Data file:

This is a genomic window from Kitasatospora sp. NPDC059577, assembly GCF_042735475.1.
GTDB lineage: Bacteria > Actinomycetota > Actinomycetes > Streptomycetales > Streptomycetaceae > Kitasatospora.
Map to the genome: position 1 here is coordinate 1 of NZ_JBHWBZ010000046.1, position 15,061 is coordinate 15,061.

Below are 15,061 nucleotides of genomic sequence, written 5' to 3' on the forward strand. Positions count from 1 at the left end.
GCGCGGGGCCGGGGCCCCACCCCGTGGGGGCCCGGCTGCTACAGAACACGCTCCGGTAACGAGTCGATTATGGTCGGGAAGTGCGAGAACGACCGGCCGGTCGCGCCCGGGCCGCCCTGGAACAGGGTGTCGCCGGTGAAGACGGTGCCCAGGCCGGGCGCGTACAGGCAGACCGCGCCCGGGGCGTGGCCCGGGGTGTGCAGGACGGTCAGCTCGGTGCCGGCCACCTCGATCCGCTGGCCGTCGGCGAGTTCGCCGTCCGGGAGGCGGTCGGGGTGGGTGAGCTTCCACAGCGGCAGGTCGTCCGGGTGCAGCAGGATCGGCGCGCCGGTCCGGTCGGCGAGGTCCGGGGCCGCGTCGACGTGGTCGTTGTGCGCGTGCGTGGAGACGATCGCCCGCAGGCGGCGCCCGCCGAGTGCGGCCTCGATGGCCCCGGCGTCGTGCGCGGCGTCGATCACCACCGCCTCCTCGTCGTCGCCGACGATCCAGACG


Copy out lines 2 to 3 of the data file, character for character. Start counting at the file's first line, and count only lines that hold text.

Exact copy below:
GTDB lineage: Bacteria > Actinomycetota > Actinomycetes > Streptomycetales > Streptomycetaceae > Kitasatospora.
Map to the genome: position 1 here is coordinate 1 of NZ_JBHWBZ010000046.1, position 15,061 is coordinate 15,061.